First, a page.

We had the privilege to attend your Mom’s service, but regrettably will not be able to personally give you and your extended family our personal condolences. It is true grace to have the honor of having parent(s) live long lives to help us in small ways and sometimes expansive ways to further grow as mature adults from their sage influence.

    It is no wonder that the division of your Dad’s property went so smoothly. May your Dad rest in eternal peace.


    Ginger and Michael

  3. Beatriz says:

    You see? That is exactly what your father as a father must have wanted in and for his children! And he did it! How proud he must have been and you all must be too. And priviledged. When my own time to leave comes, I would like to be surrounded by my loved ones exactly the way you described this. I, was with my dad and my two sisters, Dr Schall and it is a mistery and overwhelming sensation of hope at thebsame time. You can feel and almost touch as you well described it, how life slowly abandons the body YET you can also feel that true life, the spirit, has conquered even death to move free to a better state or place. Your loved one is not there anymore but somewhere else, stronger, freer and beautiful
    My condolences for you , your wife and family

  4. Nancy says:

    Larry, I know this has been a long struggle for you, your dad, and your siblings. Sometimes terrible, sometimes humerous, but always with love and understanding. I offer my condolences along with the many others in your life who may be closer to you and your family in the hope that you will know you are thought of and held up in these days.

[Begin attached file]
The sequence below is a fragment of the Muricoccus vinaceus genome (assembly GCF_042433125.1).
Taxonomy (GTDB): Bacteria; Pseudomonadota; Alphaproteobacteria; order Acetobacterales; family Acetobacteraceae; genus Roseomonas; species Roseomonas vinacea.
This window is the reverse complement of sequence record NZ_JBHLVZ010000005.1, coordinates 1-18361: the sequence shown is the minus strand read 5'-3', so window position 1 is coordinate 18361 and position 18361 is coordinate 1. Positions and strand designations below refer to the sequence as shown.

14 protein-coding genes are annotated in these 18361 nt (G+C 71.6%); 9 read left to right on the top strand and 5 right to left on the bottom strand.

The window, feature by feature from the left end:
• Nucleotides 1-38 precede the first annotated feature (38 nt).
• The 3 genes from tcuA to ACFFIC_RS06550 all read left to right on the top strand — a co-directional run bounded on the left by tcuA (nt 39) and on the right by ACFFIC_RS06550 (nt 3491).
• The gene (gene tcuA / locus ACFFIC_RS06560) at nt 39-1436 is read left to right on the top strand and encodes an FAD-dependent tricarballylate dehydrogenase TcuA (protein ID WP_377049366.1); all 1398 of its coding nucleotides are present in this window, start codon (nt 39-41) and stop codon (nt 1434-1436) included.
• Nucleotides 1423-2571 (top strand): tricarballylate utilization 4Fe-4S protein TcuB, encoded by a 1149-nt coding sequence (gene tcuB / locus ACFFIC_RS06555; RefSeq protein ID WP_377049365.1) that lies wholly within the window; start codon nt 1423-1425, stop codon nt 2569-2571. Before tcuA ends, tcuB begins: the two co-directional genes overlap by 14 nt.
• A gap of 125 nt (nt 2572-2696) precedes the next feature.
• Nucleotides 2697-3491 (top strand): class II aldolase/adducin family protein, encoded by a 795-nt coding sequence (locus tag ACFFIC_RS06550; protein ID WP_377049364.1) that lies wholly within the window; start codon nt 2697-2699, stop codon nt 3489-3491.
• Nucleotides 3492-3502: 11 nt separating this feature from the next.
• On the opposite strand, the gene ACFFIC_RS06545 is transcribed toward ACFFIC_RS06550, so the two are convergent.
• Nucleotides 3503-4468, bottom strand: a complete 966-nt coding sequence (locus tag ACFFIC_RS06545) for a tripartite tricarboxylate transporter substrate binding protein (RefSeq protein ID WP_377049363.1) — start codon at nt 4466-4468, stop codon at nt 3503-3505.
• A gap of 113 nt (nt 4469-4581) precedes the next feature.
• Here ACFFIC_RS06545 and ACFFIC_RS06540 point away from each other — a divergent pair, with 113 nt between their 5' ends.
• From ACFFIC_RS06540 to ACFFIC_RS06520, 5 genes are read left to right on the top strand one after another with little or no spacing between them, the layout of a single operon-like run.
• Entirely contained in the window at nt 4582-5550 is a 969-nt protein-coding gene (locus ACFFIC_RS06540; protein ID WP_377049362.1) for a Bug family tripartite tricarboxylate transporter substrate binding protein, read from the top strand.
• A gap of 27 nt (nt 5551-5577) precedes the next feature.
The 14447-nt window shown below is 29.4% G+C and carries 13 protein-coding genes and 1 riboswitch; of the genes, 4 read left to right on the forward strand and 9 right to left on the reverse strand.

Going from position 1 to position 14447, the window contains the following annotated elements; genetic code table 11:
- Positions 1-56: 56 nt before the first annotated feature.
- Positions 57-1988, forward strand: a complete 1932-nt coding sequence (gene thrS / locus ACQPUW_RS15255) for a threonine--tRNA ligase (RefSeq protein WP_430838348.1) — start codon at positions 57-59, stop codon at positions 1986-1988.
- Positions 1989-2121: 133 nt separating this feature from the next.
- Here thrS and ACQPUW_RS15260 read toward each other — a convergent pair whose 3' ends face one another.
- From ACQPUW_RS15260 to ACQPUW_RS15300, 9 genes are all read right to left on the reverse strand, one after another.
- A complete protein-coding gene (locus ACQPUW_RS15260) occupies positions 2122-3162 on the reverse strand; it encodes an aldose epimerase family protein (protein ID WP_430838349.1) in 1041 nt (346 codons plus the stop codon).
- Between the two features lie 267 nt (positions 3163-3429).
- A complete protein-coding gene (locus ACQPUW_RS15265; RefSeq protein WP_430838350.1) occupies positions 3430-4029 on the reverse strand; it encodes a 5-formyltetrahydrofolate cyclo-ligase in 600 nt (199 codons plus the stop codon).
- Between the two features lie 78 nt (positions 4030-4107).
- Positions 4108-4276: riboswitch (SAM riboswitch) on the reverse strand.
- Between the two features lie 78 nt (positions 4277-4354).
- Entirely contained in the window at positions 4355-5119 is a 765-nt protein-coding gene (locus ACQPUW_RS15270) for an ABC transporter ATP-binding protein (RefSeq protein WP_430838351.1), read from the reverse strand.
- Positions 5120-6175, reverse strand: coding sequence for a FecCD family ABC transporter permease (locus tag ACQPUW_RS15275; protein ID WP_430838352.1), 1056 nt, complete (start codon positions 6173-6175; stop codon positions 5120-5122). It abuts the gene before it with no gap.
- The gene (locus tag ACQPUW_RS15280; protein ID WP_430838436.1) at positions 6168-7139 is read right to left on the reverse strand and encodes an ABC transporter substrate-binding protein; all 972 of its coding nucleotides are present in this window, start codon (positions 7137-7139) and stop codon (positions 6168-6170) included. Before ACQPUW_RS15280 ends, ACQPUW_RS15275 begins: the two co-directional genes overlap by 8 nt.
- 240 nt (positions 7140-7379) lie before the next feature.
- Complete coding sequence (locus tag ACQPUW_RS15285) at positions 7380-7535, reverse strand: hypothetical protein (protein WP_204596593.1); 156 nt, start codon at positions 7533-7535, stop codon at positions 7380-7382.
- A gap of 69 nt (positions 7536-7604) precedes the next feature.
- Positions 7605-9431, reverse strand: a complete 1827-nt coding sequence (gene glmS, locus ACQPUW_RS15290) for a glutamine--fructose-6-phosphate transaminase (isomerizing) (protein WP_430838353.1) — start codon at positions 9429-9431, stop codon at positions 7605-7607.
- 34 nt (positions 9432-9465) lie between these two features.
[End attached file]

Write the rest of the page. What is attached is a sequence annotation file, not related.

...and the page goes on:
5. Didi says:

    Beautiful Larry..the picture worth a thousand words. All will be well. My thoughts are with you.

  6. Gabriella says:

    Larry im so sorry for your loss… I offer my condolences and prayers for u and your Family …May God Bless and watch over all of you to help u all stay strong.

  7. Sam Lyon says:

    Sorry to hear of your loss, President Schall. My thoughts go out to you and your family during this time. All the best.

  8. Dr. W. Irwin Ray, Jr. says:

    Dear Larry,
    I am saddened to hear of the passing of your Father. My first experience with death was when my Father died in 2003. Our family was also present. As difficult as it is to let go of a loved one, being there at that time with my Dad has become one of my most treasured memories and an important point of inspiration for all my family. My heart breaks with you. I pray for quietness of heart and for the day your grief returns to laughter as joyful memories flood you mind, and you and your family can sit together and recall the wonderful person I’m certain he must have been. After all, he was YOUR Dad.

    I pray for each of you.

    Irwin Ray

  9. Bill & Carile Aitken, '64 & '66 says: